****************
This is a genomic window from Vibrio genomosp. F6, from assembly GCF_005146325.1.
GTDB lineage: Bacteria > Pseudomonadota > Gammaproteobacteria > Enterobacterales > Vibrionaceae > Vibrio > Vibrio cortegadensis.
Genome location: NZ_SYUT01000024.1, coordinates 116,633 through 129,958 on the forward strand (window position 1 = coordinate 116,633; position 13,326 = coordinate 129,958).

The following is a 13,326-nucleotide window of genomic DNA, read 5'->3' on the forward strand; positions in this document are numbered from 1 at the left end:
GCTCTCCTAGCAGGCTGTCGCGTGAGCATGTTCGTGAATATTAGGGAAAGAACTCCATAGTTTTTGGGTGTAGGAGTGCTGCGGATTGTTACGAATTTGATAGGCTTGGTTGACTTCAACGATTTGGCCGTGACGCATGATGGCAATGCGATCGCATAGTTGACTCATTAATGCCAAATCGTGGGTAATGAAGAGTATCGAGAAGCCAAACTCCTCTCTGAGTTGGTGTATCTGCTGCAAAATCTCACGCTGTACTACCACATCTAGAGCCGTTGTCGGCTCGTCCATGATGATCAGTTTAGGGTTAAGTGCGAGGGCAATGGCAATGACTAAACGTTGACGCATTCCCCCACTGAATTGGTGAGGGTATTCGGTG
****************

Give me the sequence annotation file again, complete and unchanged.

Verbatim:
This is a genomic window from Vibrio genomosp. F6, from assembly GCF_005146325.1.
GTDB lineage: Bacteria > Pseudomonadota > Gammaproteobacteria > Enterobacterales > Vibrionaceae > Vibrio > Vibrio cortegadensis.
Genome location: NZ_SYUT01000024.1, coordinates 116,633 through 129,958 on the forward strand (window position 1 = coordinate 116,633; position 13,326 = coordinate 129,958).

The following is a 13,326-nucleotide window of genomic DNA, read 5'->3' on the forward strand; positions in this document are numbered from 1 at the left end:
GCTCTCCTAGCAGGCTGTCGCGTGAGCATGTTCGTGAATATTAGGGAAAGAACTCCATAGTTTTTGGGTGTAGGAGTGCTGCGGATTGTTACGAATTTGATAGGCTTGGTTGACTTCAACGATTTGGCCGTGACGCATGATGGCAATGCGATCGCATAGTTGACTCATTAATGCCAAATCGTGGGTAATGAAGAGTATCGAGAAGCCAAACTCCTCTCTGAGTTGGTGTATCTGCTGCAAAATCTCACGCTGTACTACCACATCTAGAGCCGTTGTCGGCTCGTCCATGATGATCAGTTTAGGGTTAAGTGCGAGGGCAATGGCAATGACTAAACGTTGACGCATTCCCCCACTGAATTGGTGAGGGTATTCGGTG